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South Hills

West Jefferson could hire consultant

| Friday, March 23, 2018, 11:00 p.m.

West Jefferson Hills School District leaders could hire a consultant to expose students and staff to the more diverse world outside of the “TJ bubble.”

School board members are scheduled to vote on March 27 to bring in Donald Sheffield, president of TAME, Inc. (or, Techniques Assisting Motivation and Excellence), as a consultant for the district to build cultural competency at a price not to exceed $2,000 a day .

Sheffield, whose resume includes serving as the former director of diversity outreach at Pennsylvania State University and former administrative assistant to Joe Paterno, has worked with numerous school districts across the region including Quaker Valley, South Fayette and Penn Hills.

“TJ is a pretty homogeneous community,” Superintendent Michael Ghilani said. “I mean, it's a bubble. TJ is a bubble and we need to teach our kids to be culturally competent because when they leave the grounds of Thomas Jefferson and West Jefferson Hills, they need to know how to work in places of diversity and a world that's very diverse.”

Sheffield will work with the yet to be formed multicultural student union at Thomas Jefferson, as well as work with staff and administrators to create cultural competence.

“We've had a number of incidents this year and we really want to engage him to work with our staff and our kids,” Ghilani told school board members at their work session on March 20. He did not publicly offer information on the incidents he referred to.

According to the latest School Performance Profile results released by the Pennsylvania Department of Education, a majority of students in the West Jefferson Hills district (almost 93 percent) are white. Black students make up almost 2.5 percent of the district. Data shows that 2.43 percent of the students are Asian, 1.22 percent are Hispanic and another 1.22 are multi-racial.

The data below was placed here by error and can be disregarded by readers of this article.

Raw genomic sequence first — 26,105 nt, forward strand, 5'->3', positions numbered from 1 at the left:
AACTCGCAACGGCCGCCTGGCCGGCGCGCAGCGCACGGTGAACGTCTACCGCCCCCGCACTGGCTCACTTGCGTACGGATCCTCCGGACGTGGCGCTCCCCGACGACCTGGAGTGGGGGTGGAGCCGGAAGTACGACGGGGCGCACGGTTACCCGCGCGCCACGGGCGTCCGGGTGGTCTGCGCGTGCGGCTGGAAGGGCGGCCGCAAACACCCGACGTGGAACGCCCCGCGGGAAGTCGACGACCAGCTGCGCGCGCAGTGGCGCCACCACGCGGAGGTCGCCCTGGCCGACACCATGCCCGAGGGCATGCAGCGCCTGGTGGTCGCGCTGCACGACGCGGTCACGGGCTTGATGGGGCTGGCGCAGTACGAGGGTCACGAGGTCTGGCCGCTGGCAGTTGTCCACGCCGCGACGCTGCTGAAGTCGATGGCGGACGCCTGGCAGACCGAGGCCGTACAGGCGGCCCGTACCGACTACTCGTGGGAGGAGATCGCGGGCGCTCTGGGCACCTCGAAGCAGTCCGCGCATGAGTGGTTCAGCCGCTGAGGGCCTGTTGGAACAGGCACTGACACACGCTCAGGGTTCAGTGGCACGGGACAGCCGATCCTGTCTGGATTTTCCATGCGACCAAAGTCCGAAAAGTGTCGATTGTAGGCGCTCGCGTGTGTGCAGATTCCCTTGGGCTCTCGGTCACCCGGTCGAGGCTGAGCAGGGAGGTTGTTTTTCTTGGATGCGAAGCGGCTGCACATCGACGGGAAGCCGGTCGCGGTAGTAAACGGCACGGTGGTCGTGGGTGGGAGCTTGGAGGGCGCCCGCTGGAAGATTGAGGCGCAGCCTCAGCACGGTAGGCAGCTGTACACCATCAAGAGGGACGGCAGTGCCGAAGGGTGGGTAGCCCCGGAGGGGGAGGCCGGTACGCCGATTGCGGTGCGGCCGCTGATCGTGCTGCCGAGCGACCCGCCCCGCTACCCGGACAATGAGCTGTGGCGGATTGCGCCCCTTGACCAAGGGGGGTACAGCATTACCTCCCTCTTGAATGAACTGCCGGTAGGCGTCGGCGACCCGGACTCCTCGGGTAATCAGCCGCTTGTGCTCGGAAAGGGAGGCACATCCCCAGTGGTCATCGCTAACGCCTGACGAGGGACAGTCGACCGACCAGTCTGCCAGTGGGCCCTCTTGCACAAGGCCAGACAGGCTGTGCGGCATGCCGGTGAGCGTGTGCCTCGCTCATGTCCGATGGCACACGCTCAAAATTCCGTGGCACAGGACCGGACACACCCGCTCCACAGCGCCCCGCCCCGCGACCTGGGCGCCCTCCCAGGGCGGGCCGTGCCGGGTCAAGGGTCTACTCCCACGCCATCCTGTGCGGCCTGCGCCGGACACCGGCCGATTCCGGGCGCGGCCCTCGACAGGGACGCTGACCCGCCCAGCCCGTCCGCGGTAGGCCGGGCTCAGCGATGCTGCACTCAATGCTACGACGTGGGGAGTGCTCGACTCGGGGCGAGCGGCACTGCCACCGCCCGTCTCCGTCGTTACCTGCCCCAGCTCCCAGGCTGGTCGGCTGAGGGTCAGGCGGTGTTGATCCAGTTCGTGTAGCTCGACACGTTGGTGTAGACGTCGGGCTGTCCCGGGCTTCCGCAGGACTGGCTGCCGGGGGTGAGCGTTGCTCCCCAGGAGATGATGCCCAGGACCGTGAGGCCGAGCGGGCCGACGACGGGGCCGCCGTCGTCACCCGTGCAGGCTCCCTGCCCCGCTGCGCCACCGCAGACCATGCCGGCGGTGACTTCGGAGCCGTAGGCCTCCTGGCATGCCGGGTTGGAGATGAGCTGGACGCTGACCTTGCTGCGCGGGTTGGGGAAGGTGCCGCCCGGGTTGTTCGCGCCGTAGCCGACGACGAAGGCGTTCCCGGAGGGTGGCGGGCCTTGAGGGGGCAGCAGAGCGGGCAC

Also, about 17 percent of the students are economically disadvantaged, and less than 1 percent are English learners. Data shows that almost 8 percent are in special education.

“We all know that West Jefferson Hills does not represent the rest of the world and our students need to be equipped and prepared to work with people from different cultures and different societies and acknowledge one anothers similarities and differences,” Ghilani said.

The superintendent said he talked with school leaders across the region before selecting Sheffield.

“I met with him and I really liked his message and how he approaches it,” he said. “It's educational best practices, but it's also about preparing kids for a world that's diverse.”

School board second vice president John Hosmer asked how many hours Sheffield will be working in the district.

“It's not going to be a ton of meetings. It's not going to be a ton of days. I don't see it necessarily being days, I see it more being half days, one hour meetings here or there,” Ghilani said.

Ghilani said after the board meeting that he does not have the total number of hours Sheffield will work with the district because district leaders still need to “draw up the plan.”

Stephanie Hacke is a Tribune-Review contributing writer.

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